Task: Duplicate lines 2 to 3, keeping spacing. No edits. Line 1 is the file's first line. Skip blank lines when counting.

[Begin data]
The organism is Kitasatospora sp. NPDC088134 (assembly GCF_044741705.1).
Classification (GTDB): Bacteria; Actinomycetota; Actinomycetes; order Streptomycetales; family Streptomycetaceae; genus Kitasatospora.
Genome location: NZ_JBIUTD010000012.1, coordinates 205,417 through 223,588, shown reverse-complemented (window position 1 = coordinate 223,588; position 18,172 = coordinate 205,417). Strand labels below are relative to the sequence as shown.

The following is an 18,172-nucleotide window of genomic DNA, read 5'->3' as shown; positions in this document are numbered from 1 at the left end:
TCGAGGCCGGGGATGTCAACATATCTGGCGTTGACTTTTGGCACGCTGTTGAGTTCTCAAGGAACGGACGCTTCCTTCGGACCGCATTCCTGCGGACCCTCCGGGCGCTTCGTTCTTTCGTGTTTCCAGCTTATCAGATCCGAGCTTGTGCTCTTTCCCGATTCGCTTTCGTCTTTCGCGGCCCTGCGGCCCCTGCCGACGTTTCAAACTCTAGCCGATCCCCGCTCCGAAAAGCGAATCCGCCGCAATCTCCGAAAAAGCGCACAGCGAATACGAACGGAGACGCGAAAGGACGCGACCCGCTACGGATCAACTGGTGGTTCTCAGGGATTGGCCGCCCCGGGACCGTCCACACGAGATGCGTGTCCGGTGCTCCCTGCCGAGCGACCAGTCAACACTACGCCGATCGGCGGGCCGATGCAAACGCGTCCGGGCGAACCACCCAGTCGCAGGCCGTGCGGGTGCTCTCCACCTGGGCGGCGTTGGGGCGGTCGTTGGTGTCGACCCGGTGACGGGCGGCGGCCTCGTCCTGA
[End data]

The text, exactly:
Classification (GTDB): Bacteria; Actinomycetota; Actinomycetes; order Streptomycetales; family Streptomycetaceae; genus Kitasatospora.
Genome location: NZ_JBIUTD010000012.1, coordinates 205,417 through 223,588, shown reverse-complemented (window position 1 = coordinate 223,588; position 18,172 = coordinate 205,417). Strand labels below are relative to the sequence as shown.